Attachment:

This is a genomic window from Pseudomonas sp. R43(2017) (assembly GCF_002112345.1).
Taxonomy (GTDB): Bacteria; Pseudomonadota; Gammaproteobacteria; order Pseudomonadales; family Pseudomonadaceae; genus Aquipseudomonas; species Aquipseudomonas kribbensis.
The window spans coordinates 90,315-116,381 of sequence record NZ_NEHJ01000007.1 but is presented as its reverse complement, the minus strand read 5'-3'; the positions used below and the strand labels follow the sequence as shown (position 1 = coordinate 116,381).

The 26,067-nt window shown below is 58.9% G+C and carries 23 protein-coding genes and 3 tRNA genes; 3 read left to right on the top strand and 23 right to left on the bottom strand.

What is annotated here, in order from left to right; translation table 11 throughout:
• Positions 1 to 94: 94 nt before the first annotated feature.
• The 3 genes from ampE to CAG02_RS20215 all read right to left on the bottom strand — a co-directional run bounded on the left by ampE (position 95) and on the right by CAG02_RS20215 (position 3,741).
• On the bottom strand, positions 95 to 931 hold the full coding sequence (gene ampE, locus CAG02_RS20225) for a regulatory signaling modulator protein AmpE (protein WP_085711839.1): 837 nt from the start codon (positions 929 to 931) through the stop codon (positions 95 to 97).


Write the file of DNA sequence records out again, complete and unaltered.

This is a genomic window from Pseudomonas sp. R43(2017) (assembly GCF_002112345.1).
Taxonomy (GTDB): Bacteria; Pseudomonadota; Gammaproteobacteria; order Pseudomonadales; family Pseudomonadaceae; genus Aquipseudomonas; species Aquipseudomonas kribbensis.
The window spans coordinates 90,315-116,381 of sequence record NZ_NEHJ01000007.1 but is presented as its reverse complement, the minus strand read 5'-3'; the positions used below and the strand labels follow the sequence as shown (position 1 = coordinate 116,381).

The 26,067-nt window shown below is 58.9% G+C and carries 23 protein-coding genes and 3 tRNA genes; 3 read left to right on the top strand and 23 right to left on the bottom strand.

What is annotated here, in order from left to right; translation table 11 throughout:
• Positions 1 to 94: 94 nt before the first annotated feature.
• The 3 genes from ampE to CAG02_RS20215 all read right to left on the bottom strand — a co-directional run bounded on the left by ampE (position 95) and on the right by CAG02_RS20215 (position 3,741).
• On the bottom strand, positions 95 to 931 hold the full coding sequence (gene ampE, locus CAG02_RS20225) for a regulatory signaling modulator protein AmpE (protein WP_085711839.1): 837 nt from the start codon (positions 929 to 931) through the stop codon (positions 95 to 97).